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0 # deltoro 2014-05-24 04:51
I agree with you. Freedom is the most valued thing in life that any human being can have. The government is taking away our rights and we let them because they put seeds of fear on us. They are looking for our best interests according to them but their real interests are to control us. By doing this they have more power over us.
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0 # BBalty 2014-05-18 06:25
What our government is doing is both unconstitutiona l and immoral. They claim that they are only collecting metadata without any content in phone calls or emails, yet they can kill based off of this? Invading our privacy and keeping tabs on the American public is wrong whichever way you put it. I remember Dr. Loo pointing out during class that if the government truly wanted to search for terrorists, it wouldn't throw in the rest of the country. Doing so would be the equivalent of looking for a needle in a hay stack while throwing more hay into the pile. Why make the pile even larger? It's not just about looking for terrorists. The government is asserting its authority over the people and promising us false security, so that we surrender our rights. People actually believe Obama and his rationale for keeping surveillance on our phone calls. Many Americans actually believe that compromising our constitutional rights for protection against terrorist attacks is a small price to pay.
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0 # menava 2014-05-19 01:58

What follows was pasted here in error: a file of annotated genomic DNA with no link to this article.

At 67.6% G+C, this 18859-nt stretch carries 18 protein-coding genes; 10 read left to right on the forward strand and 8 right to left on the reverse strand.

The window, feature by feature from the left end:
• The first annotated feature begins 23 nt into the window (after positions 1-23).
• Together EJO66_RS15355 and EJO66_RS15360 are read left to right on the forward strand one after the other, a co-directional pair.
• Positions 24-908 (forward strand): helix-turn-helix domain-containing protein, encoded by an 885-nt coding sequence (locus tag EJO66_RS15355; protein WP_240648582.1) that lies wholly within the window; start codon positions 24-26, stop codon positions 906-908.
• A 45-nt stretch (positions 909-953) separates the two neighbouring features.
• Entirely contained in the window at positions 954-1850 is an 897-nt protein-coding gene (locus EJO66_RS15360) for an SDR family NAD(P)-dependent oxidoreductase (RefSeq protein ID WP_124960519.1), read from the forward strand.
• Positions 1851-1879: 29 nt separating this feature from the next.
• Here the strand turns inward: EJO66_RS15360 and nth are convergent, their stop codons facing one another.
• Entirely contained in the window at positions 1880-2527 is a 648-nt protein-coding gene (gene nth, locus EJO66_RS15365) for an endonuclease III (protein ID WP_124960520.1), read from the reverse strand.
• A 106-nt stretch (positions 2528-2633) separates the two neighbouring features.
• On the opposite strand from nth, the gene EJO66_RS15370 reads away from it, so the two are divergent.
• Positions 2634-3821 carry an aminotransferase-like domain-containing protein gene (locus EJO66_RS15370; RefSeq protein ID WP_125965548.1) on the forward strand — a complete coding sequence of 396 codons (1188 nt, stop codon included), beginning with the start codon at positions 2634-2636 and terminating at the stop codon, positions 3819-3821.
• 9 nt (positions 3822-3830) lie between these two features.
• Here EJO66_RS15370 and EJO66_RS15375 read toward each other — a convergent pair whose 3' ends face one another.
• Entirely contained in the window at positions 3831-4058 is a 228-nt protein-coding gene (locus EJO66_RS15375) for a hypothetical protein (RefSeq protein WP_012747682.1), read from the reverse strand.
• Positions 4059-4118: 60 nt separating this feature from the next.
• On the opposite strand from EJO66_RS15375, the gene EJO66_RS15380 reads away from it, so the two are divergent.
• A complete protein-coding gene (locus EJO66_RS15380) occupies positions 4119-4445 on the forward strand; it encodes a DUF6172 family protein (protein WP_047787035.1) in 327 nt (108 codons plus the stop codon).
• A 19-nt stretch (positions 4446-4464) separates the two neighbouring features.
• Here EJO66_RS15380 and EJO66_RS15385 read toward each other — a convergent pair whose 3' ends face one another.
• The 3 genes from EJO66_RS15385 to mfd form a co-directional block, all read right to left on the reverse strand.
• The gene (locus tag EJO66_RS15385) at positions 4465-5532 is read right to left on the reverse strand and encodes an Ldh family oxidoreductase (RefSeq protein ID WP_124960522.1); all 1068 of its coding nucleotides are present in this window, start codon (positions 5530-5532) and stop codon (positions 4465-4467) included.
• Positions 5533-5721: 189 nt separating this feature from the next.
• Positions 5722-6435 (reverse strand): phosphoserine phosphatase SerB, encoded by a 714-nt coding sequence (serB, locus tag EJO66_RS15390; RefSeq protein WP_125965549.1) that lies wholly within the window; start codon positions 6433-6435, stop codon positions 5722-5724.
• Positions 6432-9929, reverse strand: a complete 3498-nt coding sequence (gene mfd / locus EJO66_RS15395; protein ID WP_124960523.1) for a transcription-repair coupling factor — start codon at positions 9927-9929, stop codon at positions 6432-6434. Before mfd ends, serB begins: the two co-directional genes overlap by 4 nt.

"People actually believe Obama and his rationale for keeping surveillance on our phone calls. Many Americans actually believe that compromising our constitutional rights for protection against terrorist attacks is a small price to pay.

You're right! People do believe it's a small price because they don't know the truth. They aren't privy to the fact that the government is collecting information to ensure the control of the globalization of the American Empire. If anyone even thinks of blowing the whistle on the governments true intentions there are consequences to pay. They are evening using fear tactics against those who don't report "suspicious" activity of their fellow neighbor/co-wor ker. It's easier to turn people against people and take one step away from accountability. The cover up and the consequences are fear based, so of course most people will comply out of fear. :-|
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0 # Michelle Ngo 2014-05-19 06:48
I agree with you. They say metadata is "less invasive and less Big Brother," but do you not agree that we are in a society of "Big Brother"? We are always being watched or listened to, which makes me also think about what Dr. Loo said in class. They have all these recordings on us, but searching through all is difficult and a waste of time. This system is not going to help anyone.
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0 # Marisol Parra 2014-05-18 07:04
Sadiez brought up a great point which sums up metadata, meaning power over all of society's freedoms. Terrorists are smart enough not to use email and phones devices (texts) for communication, so why is the government practicing such a method that invades our freedom? Dr. Loo's quote, “Due process, the rule of law, transparency, checks and balances, First, Fourth, and Eighth Amendment rights,” it invades our freedom knowing that everything we do and communicate is being monitored. NSA has gone to this extremity of violating our space with such surveillance; the government will just keep feeding lies to society that it’s a way to locate terrorists.
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0 # Natalie Rivera 2014-05-19 01:14
We live for freedom and freedom is a lie. I should not be surprised, but I feel disgusted and violated. The government treats us as if we were terrorists! Yes, whatever happened to transparency? It is all an illusion!
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0 # Jessica Ulloa 2014-05-18 18:06